This has always been one of my favorite of Marshall McLuhan's discoveries. In his day, the impact of motion pictures on the theater, once a mass medium, now the "legitimate," i.e., culturally elite stage, was a prime example. As was penmanship, once a necessity, converted by the typewriter into an admirable talent. And, of course, poetry, in Homer's time a pneumonic necessity, had since the invention of easy writing with the alphabet long since become a high-art form.
Examples abounded. In my Digital McLuhan, I offered some of my own. Delicatessen, once treated with spices and preservatives natural and artificial to preserve the meat, became in the age of refrigeration something to be sought after for its taste. And speaking of cool, the convertible car, once driven so the driver and people in the car could be physically cool, was transformed by air conditioning into something driven to look, i.e., be culturally, cool.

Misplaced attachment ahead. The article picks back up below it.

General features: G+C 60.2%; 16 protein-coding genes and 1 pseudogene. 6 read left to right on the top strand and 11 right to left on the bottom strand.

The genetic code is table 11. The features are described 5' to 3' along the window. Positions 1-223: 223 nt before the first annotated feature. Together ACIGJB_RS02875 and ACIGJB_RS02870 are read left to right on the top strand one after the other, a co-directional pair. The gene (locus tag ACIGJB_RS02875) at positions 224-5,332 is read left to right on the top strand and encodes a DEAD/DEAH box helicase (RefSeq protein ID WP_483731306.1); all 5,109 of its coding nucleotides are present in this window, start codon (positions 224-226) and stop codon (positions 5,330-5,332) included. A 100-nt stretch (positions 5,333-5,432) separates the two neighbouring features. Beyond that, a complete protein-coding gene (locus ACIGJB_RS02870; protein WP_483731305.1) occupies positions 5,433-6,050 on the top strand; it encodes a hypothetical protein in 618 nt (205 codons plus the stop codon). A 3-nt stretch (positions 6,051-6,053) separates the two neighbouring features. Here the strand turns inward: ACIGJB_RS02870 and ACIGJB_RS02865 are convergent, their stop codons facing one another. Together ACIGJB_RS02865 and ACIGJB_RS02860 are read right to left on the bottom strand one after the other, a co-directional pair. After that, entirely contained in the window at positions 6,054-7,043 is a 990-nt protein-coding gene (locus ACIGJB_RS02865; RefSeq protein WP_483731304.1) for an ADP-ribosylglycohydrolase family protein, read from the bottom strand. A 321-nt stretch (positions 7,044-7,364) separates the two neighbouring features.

Which brings us to the bookstore in Japan, which just opened this past May. Japan has long been known as a place in which single paintings are hung a wall, so they can be admired without competition, and eventually replaced by another painting. Under the pressure of the Kindle, which makes a myriad of books all but instantly available, the printed book has now become something more than it once was - an object to be displayed, like a work of art, before it is read. The Kindle, in other words, has turned the printed book into an art form - at least, in Japan.
For further application of McLuhan's thinking to our current age, see